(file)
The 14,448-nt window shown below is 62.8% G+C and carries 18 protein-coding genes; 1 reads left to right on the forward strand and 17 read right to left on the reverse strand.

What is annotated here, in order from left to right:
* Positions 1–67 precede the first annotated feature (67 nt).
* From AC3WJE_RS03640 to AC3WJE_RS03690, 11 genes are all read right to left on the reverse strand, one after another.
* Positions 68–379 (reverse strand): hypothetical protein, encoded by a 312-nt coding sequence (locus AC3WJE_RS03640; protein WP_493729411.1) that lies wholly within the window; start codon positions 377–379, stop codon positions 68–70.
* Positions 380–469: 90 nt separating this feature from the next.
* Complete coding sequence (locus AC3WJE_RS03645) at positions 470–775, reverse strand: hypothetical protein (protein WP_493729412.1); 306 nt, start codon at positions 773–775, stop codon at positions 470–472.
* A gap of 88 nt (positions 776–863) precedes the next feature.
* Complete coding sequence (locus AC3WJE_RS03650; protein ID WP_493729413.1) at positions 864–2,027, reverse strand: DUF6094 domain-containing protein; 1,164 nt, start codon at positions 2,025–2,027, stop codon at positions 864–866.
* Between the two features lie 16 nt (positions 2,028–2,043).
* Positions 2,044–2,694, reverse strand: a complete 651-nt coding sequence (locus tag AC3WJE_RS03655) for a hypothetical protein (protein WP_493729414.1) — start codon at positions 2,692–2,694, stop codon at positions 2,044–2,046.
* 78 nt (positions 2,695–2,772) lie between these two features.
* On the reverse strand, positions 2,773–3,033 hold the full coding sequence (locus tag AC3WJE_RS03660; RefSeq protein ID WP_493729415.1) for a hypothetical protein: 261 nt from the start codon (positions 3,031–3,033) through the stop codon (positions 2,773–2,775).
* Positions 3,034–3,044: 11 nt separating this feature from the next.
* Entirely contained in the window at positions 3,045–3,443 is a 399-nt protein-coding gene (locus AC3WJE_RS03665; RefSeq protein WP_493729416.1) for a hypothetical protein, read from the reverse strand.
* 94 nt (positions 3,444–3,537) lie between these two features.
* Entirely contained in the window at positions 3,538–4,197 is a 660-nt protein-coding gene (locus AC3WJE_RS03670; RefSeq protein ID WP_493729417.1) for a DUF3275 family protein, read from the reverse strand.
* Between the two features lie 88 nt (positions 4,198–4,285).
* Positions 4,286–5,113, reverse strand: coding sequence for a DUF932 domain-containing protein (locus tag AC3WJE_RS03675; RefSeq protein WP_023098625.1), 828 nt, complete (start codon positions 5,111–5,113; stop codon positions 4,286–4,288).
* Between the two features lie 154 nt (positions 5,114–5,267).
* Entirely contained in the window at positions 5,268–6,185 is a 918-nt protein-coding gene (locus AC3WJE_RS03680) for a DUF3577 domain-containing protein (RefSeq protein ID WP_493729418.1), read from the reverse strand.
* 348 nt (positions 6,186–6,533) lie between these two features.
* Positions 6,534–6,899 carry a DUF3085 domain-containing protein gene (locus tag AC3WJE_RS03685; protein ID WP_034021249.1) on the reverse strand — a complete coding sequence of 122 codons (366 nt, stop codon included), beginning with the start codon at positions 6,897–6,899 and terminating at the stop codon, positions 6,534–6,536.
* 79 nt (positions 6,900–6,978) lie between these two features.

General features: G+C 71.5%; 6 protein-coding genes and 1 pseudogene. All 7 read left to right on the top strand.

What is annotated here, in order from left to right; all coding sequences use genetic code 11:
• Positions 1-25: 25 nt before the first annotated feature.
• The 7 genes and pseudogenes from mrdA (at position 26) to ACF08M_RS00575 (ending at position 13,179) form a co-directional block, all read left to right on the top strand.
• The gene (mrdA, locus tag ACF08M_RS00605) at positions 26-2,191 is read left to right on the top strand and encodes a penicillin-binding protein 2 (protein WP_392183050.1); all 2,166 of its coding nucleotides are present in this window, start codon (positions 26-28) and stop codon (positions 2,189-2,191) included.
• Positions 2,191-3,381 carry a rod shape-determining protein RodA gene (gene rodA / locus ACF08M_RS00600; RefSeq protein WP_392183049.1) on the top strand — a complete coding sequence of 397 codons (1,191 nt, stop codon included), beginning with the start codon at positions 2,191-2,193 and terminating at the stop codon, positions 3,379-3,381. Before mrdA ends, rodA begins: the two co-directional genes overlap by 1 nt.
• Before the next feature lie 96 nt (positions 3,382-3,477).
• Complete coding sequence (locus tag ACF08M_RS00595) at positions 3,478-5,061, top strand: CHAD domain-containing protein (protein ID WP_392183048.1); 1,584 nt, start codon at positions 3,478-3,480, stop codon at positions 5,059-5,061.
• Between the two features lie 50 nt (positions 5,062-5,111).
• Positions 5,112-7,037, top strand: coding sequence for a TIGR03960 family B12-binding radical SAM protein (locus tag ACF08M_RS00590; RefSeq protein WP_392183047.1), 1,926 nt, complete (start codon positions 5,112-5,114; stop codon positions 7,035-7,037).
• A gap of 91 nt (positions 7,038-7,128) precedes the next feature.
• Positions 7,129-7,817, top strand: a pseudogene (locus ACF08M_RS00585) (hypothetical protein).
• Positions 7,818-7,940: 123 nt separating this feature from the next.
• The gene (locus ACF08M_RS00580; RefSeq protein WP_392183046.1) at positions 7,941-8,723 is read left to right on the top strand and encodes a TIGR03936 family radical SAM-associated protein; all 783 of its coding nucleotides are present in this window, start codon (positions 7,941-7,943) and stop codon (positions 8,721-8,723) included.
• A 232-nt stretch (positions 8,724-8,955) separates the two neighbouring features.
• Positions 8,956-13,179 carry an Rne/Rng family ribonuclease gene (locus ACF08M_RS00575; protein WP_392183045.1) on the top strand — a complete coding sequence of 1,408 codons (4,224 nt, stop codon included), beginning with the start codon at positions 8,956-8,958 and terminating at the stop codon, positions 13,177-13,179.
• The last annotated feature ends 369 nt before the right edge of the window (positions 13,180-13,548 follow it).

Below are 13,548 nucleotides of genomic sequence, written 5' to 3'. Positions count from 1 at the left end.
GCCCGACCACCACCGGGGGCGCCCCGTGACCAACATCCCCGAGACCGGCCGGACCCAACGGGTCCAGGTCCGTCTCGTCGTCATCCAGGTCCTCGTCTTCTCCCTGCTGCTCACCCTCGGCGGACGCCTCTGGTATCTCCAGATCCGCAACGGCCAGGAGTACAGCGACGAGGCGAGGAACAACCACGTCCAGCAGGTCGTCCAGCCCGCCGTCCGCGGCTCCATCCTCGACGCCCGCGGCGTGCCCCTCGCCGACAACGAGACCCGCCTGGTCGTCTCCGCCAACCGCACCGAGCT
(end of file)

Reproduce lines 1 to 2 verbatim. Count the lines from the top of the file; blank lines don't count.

The 14,448-nt window shown below is 62.8% G+C and carries 18 protein-coding genes; 1 reads left to right on the forward strand and 17 read right to left on the reverse strand.

What is annotated here, in order from left to right: